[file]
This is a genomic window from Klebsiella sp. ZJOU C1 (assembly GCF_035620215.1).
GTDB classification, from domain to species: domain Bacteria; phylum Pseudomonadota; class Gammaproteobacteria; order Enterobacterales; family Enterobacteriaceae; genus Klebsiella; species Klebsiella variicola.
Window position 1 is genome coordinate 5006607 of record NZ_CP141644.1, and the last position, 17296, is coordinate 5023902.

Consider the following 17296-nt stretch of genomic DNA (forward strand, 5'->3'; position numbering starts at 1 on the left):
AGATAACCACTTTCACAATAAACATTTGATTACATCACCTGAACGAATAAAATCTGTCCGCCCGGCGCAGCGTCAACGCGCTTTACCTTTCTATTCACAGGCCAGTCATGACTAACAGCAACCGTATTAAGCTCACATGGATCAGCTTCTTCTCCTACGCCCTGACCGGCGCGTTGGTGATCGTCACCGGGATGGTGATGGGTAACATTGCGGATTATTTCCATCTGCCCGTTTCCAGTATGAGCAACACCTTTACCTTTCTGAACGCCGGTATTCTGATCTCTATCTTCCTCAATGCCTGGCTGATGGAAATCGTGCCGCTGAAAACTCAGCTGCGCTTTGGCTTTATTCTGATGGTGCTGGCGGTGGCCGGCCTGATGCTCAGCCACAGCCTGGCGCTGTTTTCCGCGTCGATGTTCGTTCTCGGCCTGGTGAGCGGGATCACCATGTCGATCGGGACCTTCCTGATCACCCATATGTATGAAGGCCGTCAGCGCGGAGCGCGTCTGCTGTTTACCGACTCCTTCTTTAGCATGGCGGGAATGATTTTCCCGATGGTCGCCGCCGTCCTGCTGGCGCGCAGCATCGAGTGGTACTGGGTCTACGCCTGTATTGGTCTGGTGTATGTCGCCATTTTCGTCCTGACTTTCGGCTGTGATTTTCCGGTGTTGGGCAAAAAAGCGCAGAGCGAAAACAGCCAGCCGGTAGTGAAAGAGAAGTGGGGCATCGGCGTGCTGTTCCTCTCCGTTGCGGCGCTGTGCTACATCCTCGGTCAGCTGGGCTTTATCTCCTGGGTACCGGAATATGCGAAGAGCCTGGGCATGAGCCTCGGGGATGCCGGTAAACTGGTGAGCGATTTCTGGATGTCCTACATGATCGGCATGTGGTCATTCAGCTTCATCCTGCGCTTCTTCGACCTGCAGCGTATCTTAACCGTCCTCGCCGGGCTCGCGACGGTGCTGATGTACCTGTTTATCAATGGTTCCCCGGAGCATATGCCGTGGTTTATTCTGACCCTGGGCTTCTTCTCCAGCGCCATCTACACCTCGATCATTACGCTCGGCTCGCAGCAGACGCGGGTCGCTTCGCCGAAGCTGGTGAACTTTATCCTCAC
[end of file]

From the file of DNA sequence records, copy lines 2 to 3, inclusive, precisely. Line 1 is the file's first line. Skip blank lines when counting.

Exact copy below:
GTDB classification, from domain to species: domain Bacteria; phylum Pseudomonadota; class Gammaproteobacteria; order Enterobacterales; family Enterobacteriaceae; genus Klebsiella; species Klebsiella variicola.
Window position 1 is genome coordinate 5006607 of record NZ_CP141644.1, and the last position, 17296, is coordinate 5023902.